By Lauren Hannaford, NAB RunWest Nutrition partner
When it comes to food it’s a good idea to take note of how much we are actually consuming. We have become a society of over eaters and gradually over time the population has been gaining more and more weight. Australia has one of the highest levels of obesity in the world and yet our climate and lifestyle suggest that it should be the opposite.
I believe two of the main reasons for this is the amount of sugar we are consuming and the amount of food in general we are consuming. We should eat to feel satisfied, not eat to feel full. Growing up we are often told to finish everything on our plate. That’s all well and good as a growing child but as an adult if you are full then stop eating. It’s ok to leave a little bit of food on the plate.
It’s time to turn things around and take note of exactly how much food we are eating on a daily basis. As an exercise for a whole week write down exactly how much food you eat, including, soft drinks, fruit juices and alcohol. Be completely honest and also take note of portion size and compare it to the chart below. Doing an exercise like this gives you a reality check of how much food you are consuming and then hopefully it gives you the realisation of how much food you really need to survive and get through the day.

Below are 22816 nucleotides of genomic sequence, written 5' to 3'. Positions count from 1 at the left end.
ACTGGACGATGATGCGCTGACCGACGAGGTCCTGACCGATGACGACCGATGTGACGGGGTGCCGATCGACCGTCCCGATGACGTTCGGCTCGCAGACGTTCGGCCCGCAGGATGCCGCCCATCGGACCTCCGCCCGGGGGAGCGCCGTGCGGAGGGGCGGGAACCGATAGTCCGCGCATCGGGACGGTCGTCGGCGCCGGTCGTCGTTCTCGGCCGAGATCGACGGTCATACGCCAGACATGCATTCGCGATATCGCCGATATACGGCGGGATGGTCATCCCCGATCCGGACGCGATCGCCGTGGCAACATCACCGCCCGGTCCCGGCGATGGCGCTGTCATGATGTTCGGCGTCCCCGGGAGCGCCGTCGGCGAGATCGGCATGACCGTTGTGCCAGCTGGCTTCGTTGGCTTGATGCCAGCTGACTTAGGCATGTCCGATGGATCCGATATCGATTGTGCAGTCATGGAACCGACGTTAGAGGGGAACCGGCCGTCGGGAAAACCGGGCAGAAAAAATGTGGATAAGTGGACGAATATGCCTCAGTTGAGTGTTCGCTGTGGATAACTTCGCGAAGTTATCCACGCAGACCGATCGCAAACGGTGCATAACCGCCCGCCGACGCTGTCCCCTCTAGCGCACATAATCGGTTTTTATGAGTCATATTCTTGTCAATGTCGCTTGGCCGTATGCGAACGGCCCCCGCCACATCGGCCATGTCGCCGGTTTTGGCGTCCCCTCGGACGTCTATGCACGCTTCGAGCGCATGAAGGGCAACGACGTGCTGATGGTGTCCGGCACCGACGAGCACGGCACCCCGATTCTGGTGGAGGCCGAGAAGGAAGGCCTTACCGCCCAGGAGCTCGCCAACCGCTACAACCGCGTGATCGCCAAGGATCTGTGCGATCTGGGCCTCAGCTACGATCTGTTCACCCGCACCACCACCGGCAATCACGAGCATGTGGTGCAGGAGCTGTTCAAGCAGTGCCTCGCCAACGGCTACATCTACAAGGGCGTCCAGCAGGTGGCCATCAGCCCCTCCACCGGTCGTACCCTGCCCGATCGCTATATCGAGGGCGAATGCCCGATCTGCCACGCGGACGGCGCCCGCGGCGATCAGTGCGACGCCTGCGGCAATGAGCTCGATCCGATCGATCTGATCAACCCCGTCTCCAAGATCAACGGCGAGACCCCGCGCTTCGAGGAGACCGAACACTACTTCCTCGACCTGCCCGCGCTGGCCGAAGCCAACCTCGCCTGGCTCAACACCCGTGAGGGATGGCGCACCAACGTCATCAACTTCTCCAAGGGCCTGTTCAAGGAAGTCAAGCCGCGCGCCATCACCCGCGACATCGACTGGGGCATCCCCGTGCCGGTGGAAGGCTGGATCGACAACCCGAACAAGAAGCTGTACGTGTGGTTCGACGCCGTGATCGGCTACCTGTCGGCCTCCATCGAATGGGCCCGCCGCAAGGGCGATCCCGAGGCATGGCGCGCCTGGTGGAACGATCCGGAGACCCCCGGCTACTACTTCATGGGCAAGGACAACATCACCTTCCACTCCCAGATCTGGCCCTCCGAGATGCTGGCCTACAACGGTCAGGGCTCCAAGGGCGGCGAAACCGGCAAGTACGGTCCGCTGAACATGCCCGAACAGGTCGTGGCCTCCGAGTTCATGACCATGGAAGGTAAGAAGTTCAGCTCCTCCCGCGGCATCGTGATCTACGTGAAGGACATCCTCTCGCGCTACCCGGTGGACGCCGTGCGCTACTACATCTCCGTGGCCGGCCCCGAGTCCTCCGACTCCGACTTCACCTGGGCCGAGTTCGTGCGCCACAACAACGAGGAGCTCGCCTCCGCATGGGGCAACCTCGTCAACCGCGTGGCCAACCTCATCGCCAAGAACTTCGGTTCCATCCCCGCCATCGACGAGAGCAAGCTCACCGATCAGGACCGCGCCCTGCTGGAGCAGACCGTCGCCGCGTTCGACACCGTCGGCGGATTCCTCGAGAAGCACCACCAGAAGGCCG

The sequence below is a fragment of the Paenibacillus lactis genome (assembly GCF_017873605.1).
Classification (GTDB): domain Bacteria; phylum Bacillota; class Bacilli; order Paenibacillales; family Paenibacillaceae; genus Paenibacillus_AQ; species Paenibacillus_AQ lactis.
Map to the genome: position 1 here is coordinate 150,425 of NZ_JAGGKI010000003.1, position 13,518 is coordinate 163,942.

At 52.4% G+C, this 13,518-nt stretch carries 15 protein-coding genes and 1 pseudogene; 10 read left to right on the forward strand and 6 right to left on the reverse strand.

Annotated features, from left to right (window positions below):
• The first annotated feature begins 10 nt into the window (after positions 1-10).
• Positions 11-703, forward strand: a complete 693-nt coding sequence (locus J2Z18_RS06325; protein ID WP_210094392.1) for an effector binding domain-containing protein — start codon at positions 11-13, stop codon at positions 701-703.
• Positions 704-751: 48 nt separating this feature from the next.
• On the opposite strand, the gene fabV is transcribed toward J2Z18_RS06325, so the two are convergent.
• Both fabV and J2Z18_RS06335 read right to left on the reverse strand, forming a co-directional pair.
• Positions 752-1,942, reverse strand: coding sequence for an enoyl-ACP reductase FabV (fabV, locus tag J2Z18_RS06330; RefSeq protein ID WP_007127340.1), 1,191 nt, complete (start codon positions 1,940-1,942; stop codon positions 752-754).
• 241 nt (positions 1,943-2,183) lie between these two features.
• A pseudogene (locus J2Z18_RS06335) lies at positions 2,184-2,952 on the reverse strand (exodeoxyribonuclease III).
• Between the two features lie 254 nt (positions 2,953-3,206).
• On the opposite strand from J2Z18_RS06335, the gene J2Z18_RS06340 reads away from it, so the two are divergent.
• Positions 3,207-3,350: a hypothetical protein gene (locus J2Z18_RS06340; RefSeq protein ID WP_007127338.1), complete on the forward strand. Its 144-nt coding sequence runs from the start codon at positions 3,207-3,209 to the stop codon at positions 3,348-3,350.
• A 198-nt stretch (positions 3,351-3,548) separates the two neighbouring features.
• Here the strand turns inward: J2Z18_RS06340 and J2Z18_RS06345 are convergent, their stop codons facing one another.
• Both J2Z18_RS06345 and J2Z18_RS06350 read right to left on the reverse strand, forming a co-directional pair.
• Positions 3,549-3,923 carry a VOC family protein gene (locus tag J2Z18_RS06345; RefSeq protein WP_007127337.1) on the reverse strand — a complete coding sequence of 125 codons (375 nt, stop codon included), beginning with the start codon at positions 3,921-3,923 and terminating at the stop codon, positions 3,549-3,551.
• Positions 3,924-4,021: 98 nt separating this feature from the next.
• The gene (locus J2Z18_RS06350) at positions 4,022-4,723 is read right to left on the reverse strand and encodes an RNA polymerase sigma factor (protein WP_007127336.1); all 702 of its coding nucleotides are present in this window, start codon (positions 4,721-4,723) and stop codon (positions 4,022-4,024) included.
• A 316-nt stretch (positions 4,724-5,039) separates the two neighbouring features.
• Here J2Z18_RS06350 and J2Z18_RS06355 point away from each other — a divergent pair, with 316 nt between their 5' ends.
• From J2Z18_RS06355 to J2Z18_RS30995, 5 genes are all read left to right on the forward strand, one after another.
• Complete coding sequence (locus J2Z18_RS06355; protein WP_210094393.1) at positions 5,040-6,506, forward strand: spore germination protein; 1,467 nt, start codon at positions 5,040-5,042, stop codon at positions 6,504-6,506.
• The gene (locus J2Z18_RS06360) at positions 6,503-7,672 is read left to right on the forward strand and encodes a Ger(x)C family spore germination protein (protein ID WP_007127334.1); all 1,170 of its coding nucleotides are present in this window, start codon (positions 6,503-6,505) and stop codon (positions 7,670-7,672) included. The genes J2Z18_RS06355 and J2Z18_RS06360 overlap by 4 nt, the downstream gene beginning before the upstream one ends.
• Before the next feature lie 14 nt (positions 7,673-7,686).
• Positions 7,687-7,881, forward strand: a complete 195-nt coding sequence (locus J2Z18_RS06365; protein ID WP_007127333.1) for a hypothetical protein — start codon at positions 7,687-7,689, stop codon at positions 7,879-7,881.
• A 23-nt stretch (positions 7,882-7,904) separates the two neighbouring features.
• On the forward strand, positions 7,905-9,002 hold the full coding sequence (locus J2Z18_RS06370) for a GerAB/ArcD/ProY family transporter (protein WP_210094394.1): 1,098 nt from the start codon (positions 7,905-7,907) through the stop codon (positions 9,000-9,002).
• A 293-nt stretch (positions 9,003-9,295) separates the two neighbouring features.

Let’s GET REAL and change the over-eating pattern we have all fallen in to.
How is your plate sizing up?
It’s so important to be conscious of not only WHAT food we are eating but also HOW MUCH food we are eating. Taking note of how much food is going on our plate is a really great place to start. Here is really simple and eﬀective way to set out your plate for your meals.
Protein – White fleshed fish, Beans, Peas, Lentils & Skinless chicken
Carbohydrates & Good Fats – Brown rice, Potato, Sweet potato, Avocado, Beans (pinto & black)
Vegetables & Salad – Broccoli, Cauliflower, Kale, Carrot, Tomato, Lettuce
This is a guide of the proportions you should use regardless of whether you are using a plate or not.
So – If you are making a sandwich for example half of the filling should be salad, a quarter protein – such as meat, chicken, tuna etc and the other quarter carbohydrate – such as bread. To reduce the amount of bread it’s best to have an open sandwich so you are just having one slice.
If you want to you can always substitute the bread with rice cakes, which is a good alternative.